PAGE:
Jump to ContentJump to Main Navigation
Islam, Christianity and TraditionA Comparative Exploration$
Users without a subscription are not able to see the full content.

Ian Richard Netton

Print publication date: 2006

Print ISBN-13: 9780748623914

Published to Edinburgh Scholarship Online: March 2012

DOI: 10.3366/edinburgh/9780748623914.001.0001

Show Summary Details

Orthodoxy and Heterodoxy: A Worn Vocabulary Explored

Orthodoxy and Heterodoxy: A Worn Vocabulary Explored

Chapter:
(p.45) Chapter 2 Orthodoxy and Heterodoxy: A Worn Vocabulary Explored
Source:
Islam, Christianity and Tradition
Author(s):

Ian Richard Netton

Publisher:
Edinburgh University Press
DOI:10.3366/edinburgh/9780748623914.003.0002

Earlier Western commentators on Islam have had few problems in deploying such terms as ‘orthodoxy’ and ‘heterodoxy’ with complete freedom, as if they were immediately self-explicable. Both Christianity and Islam teach obedience to God's authority and man's properly constituted and delegated authority. From the former spring what the theologians will construe and articulate as right doctrines in all their glorious diversity; from the latter spring what the statesmen and politicians will establish as right order. The case of Arius and Arianism is profoundly instructive in any study of the exercise of early Church authority and the establishment in that age of what were perceived to be ‘right doctrines’. In an age of sects and heresies — Manichaeism, Pelagianism, Donatism — whose teachings, as Augustine knew from personal experience, could be particularly attractive, there was a profound need to maintain and respect the authority of the established Church.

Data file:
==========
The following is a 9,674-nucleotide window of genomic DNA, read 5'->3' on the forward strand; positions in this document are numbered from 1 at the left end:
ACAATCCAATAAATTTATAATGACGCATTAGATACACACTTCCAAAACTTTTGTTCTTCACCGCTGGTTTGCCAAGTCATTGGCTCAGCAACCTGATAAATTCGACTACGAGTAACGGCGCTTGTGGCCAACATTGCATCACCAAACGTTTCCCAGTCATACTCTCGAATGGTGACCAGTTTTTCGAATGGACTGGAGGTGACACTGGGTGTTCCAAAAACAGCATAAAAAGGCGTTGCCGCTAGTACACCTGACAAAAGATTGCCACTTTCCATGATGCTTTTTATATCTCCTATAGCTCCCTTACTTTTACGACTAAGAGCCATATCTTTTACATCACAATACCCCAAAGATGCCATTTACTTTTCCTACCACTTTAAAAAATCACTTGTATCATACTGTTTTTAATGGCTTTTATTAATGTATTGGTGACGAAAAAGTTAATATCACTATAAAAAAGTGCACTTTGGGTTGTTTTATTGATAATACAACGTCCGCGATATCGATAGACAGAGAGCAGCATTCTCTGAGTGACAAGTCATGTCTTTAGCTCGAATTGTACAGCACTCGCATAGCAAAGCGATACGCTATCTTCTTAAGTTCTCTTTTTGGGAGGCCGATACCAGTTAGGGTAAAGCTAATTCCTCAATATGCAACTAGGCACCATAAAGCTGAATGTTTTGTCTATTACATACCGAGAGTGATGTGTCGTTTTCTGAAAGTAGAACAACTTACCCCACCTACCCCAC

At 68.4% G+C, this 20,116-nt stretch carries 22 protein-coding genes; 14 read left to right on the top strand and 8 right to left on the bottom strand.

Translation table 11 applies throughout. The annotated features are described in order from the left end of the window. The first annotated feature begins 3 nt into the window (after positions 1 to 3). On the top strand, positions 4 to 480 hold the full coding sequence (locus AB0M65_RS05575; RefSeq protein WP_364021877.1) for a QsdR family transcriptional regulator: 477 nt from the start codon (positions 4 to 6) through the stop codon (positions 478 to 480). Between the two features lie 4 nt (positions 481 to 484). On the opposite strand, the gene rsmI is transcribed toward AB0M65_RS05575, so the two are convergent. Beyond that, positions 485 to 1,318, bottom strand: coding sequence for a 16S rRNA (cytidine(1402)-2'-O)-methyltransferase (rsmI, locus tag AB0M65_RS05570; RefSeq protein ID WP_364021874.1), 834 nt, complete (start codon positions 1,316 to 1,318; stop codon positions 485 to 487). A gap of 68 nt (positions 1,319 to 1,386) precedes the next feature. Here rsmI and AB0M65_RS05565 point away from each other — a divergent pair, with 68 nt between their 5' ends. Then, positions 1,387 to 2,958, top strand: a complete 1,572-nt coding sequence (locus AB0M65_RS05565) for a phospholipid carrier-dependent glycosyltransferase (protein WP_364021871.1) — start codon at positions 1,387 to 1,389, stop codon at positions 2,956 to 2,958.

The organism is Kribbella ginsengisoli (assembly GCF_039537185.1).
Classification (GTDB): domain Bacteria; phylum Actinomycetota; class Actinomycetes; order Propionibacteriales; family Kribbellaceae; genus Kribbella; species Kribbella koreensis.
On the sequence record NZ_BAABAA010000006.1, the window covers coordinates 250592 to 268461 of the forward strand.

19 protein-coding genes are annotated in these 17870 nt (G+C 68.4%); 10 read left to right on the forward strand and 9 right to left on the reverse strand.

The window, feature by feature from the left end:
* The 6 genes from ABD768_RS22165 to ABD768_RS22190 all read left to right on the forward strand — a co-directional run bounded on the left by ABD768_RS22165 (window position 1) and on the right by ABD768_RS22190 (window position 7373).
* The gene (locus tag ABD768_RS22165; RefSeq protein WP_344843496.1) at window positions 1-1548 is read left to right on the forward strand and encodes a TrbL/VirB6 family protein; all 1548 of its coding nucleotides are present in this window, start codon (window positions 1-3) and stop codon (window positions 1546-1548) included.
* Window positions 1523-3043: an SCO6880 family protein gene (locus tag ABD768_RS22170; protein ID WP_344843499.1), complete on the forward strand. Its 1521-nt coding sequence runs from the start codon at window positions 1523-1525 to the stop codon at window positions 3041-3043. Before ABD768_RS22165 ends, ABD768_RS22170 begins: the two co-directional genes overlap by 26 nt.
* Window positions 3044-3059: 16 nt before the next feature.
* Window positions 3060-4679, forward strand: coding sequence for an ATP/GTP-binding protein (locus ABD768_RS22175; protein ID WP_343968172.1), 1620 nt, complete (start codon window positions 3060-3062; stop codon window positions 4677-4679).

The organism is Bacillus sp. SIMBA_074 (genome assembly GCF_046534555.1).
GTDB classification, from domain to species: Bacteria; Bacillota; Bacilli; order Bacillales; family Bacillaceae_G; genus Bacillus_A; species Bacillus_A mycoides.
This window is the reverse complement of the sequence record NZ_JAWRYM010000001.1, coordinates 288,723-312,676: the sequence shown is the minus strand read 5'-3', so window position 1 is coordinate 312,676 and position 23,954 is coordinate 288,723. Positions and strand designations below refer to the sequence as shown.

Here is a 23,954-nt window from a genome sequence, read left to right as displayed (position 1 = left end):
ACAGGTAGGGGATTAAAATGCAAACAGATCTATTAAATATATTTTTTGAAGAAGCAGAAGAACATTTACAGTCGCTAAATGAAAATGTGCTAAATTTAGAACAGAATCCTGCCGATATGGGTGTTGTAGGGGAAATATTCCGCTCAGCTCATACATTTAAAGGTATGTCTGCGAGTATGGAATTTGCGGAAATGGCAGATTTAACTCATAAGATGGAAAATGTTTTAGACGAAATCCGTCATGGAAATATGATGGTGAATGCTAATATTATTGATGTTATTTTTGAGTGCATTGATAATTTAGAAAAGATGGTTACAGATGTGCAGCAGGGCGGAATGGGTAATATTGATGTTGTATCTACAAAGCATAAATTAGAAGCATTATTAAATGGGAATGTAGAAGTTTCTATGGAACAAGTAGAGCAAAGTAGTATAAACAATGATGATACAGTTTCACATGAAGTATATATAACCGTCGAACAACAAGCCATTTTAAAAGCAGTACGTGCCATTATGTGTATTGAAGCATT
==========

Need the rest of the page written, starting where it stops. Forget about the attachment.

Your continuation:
Keywords:   Islam, authority, Christianity, orthodoxy, heterodoxy, right doctrines, Arius, Arianism, Augustine, Manichaeism

Edinburgh Scholarship Online requires a subscription or purchase to access the full text of books within the service. Public users can however freely search the site and view the abstracts and keywords for each book and chapter.

Please, subscribe or login to access full text content.

If you think you should have access to this title, please contact your librarian.

To troubleshoot, please check our FAQs, and if you can't find the answer there, please contact us.